Advice on the double pump to bow stall?? - Mountain Buzz
 

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Old 10-11-2007  
 
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Advice on the double pump to bow stall??

Really working on my double pump to get into a bow stall...any sugestions. I get about 45 degrees out of the water at most.

Obviously more torso rotation and I've done the add water to the boat to practice once your up. But about the double pump. does it help if the forward stroke sweeps all the way to the back with the front paddle blade slightly under water at the end of the stroke to help with the back stroke/low brace portion of the dpump? Or is this one of those things where thinking too much kills it and just keep trying and it will happen?

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Old 10-11-2007  
 
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have fun

make sure you are really pumping, lift your legs as high as you can get them and slam them under your body not just in front of your body. than some rotation and a paddle plant will be all you need. try paddling faster so the water catches your bow as soon as ur about 45 to the surface. than sit it down i mean push your ass out and make sure your initiation angle is correct. have fun.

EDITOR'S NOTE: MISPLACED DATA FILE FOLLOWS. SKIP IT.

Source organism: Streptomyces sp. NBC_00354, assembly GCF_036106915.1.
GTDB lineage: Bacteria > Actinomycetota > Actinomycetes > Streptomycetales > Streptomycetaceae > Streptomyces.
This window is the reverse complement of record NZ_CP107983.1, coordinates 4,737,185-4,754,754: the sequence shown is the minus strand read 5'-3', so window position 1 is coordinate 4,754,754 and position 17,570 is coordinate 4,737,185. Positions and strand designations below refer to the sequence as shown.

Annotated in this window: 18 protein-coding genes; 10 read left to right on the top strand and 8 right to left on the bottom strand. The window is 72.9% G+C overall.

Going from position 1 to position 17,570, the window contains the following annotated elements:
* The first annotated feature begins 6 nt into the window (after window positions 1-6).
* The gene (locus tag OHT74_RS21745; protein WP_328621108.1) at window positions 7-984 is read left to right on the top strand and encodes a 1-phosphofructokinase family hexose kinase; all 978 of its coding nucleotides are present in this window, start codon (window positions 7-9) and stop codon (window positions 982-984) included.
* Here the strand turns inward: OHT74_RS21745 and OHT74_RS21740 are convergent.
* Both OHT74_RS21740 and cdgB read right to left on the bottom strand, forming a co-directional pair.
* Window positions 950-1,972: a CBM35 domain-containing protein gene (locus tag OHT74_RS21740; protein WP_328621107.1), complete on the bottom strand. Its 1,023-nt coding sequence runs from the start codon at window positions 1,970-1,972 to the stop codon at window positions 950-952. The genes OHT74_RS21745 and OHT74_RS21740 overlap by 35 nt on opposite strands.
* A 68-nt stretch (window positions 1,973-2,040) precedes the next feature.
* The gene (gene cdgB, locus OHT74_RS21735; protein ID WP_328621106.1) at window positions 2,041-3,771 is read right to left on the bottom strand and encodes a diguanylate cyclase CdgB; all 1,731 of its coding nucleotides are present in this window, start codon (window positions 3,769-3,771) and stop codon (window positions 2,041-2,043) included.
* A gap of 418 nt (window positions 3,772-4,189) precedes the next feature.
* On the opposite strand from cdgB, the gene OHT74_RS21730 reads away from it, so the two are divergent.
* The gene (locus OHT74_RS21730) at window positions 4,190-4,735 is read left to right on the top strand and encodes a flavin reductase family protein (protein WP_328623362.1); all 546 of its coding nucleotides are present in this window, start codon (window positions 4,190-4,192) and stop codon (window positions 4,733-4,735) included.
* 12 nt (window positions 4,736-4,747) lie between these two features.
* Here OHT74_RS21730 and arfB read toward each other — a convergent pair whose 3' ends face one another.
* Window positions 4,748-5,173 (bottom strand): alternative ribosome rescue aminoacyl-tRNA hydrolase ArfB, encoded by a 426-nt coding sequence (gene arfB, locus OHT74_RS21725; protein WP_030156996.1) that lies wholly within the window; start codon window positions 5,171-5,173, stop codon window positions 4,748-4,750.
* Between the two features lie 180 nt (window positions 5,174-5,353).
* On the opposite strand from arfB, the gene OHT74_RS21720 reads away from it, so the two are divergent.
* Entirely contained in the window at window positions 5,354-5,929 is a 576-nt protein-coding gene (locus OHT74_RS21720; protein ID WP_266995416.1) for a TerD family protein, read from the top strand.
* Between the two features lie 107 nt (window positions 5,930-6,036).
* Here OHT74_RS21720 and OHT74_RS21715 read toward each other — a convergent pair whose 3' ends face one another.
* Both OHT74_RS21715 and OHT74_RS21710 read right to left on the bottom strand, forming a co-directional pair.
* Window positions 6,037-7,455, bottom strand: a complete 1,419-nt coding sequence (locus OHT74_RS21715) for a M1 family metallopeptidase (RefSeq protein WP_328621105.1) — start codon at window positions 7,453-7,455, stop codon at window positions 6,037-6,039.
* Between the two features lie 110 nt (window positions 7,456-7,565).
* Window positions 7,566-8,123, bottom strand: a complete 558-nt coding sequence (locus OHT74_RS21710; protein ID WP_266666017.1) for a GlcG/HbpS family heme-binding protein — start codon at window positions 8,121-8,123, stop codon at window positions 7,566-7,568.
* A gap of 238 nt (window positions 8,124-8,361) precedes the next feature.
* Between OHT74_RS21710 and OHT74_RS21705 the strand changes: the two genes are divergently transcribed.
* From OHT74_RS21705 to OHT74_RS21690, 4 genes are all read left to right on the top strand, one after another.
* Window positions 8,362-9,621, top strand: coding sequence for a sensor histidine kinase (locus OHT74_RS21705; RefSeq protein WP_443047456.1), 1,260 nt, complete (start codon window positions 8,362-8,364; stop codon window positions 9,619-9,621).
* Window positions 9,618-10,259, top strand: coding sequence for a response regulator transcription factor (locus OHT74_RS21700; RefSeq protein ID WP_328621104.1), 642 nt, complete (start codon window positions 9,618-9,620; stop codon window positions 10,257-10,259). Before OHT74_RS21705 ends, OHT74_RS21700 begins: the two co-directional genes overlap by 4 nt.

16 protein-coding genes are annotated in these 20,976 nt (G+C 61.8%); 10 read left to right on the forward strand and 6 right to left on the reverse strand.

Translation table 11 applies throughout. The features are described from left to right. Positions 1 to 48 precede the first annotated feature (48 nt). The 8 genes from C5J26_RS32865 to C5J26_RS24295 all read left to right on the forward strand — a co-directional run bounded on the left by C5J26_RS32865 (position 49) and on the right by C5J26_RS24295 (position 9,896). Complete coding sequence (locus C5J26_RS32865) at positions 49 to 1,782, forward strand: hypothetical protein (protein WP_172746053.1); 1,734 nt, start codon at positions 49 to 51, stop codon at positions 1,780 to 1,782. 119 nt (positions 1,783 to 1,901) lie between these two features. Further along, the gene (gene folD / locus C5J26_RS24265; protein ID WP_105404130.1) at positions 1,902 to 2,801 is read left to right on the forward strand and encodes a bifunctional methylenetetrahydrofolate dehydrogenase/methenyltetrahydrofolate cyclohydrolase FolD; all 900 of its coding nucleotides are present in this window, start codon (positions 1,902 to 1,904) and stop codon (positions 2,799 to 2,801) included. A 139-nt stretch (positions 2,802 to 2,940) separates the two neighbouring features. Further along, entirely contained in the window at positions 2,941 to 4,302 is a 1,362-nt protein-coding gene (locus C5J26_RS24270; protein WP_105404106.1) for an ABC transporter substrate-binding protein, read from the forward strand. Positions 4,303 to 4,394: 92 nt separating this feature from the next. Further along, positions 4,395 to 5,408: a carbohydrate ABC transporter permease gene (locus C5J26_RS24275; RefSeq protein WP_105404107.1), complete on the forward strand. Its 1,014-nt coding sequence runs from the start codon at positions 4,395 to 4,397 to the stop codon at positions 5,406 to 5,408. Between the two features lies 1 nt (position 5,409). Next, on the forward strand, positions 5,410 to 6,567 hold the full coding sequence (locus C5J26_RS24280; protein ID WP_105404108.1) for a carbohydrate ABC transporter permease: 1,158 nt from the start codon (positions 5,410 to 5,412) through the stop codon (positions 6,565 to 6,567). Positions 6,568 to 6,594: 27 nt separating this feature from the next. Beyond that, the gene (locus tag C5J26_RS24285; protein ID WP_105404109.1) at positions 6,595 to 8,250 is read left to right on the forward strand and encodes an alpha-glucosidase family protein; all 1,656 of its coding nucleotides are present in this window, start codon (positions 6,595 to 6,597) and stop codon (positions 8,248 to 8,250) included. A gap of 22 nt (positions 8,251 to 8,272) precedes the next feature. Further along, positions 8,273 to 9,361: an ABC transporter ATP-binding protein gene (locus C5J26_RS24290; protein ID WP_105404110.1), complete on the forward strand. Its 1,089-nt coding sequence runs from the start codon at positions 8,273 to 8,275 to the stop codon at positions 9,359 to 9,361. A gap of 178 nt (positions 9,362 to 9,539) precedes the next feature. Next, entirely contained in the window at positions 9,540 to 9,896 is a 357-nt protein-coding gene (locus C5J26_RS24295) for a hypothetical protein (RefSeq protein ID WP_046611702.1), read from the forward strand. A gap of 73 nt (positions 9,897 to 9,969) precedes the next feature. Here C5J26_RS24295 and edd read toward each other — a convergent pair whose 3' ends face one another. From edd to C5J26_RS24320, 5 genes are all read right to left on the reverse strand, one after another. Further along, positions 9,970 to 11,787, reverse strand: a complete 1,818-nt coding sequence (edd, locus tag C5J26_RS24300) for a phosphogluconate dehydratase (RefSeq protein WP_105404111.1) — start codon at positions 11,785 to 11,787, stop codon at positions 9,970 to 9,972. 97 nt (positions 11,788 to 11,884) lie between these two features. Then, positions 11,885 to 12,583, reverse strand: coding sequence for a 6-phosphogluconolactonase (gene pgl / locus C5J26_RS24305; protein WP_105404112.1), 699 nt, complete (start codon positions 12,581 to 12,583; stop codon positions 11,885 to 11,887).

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Old 10-11-2007  
 
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I had the same problem when I got in a boat that was too big for me and I was fortunate enough to get some good instruction from really good paddlers. The most Important aspects:
1. When you initiate your first stroke on your double pump, think about pulling your stern deep into the water, this will give the pop you need to get you bow under.